I would not expect children this age who aren't yours to respond well to just being told what not to do (i.e., "knock it off" - even if that's not literally what you said). I'd tell them what TO do: "Girls, please move away from Harry." "Johnny can't get to the slide when you stand in his way. Why don't you go play by the swings?" Find their adult if they won't or can't follow your instructions. If that fails, sometimes you simply have to be the one to concede and find another place to play yourselves.
posted by pecanpies at 6:32 PM on July 17, 2016 [8 favorites]

The girls you're describing are also babies. An 18 month old can only "bully" by hitting and pushing; there's no program running more sophisticated than that.

I don't blame you for insisting they back off (at all!) but I doubt whatever was happening was being done maliciously.
posted by fingersandtoes at 6:34 PM on July 17, 2016 [9 favorites]

18 months is extremely young to be doing anything in a coordinated fashion with another child.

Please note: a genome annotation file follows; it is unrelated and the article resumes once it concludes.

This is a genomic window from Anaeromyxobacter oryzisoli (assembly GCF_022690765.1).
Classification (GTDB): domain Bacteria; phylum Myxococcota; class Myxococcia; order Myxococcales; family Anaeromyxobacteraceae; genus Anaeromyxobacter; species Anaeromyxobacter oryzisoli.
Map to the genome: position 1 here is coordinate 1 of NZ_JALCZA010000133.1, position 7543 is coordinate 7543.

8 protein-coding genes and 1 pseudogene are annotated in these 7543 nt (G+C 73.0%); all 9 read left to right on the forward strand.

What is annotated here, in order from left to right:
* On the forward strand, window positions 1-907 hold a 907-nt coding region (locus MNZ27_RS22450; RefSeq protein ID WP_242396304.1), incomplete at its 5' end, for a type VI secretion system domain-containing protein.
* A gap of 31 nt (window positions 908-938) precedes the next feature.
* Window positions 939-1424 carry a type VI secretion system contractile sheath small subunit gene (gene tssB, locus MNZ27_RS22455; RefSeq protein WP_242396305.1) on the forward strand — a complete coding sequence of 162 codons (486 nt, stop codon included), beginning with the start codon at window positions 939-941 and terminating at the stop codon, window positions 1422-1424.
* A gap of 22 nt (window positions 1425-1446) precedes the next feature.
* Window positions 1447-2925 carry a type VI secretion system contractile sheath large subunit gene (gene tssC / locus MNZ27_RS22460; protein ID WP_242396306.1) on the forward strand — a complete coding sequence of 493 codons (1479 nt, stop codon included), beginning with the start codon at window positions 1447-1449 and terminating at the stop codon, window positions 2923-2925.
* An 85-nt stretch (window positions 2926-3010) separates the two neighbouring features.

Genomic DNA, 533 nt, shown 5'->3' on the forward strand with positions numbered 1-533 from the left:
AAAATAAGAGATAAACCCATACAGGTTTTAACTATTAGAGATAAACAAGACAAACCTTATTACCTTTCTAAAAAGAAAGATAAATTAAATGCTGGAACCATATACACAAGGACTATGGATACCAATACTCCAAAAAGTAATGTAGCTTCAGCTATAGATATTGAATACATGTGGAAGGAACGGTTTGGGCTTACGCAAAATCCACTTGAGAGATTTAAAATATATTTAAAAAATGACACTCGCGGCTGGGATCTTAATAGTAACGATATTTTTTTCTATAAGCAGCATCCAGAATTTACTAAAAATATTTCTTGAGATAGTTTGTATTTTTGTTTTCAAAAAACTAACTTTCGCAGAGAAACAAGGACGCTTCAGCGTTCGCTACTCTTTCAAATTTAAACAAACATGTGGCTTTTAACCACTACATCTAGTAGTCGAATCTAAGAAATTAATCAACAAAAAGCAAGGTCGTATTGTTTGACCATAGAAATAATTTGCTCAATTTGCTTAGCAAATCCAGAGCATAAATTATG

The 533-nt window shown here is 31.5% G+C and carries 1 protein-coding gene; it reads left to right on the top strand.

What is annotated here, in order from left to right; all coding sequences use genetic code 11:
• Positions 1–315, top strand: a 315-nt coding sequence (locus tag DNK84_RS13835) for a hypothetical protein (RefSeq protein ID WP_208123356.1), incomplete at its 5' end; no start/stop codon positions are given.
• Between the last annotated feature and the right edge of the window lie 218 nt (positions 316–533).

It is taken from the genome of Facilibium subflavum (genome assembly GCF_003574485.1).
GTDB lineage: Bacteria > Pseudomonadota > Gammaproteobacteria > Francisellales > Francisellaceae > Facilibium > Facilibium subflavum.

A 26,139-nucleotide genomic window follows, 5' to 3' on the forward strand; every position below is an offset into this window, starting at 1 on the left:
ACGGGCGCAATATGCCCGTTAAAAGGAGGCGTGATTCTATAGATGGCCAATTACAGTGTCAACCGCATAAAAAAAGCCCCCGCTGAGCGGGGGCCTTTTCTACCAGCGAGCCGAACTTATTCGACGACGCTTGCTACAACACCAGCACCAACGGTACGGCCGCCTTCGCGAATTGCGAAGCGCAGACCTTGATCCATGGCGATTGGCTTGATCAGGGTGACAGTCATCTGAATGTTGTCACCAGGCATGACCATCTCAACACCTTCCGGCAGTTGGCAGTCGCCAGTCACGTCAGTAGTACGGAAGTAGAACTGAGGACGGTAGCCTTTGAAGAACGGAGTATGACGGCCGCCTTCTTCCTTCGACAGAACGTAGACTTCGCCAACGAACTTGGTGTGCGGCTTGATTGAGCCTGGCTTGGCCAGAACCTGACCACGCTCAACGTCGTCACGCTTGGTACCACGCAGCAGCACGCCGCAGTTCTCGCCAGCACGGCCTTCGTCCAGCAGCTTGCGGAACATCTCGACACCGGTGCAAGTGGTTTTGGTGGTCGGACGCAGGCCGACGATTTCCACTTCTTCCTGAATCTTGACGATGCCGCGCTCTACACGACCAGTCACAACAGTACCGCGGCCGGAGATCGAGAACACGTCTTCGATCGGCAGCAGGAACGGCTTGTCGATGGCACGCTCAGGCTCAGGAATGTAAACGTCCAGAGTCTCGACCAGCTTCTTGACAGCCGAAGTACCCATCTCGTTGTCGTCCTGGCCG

posted by stoneandstar at 6:34 PM on July 17, 2016 [24 favorites]

Oh, and +1 to children in this age range having no sense of personal space. Many children in this range (including mine) still breastfeed; their mouth is literally attached to another person's body. Yeah, it's mom's body - but still. NO idea of personal space. My child used to walk up to other children and shove his hands right into their faces. It was incredibly frustrating until I finally realized he was trying to "make" them play peek-a-boo and then I could at least redirect his behavior.
posted by pecanpies at 6:36 PM on July 17, 2016 [1 favorite]

Best answer: 3.5 yrs is not too early to be a bully...at this stage it's mostly expressing aggression. I've certainly seen a 3.5 yr old frustrated and hitting another child fighting for a toy. 18 months seems old enough as well - it's certainly old enough to emulate an older sibling.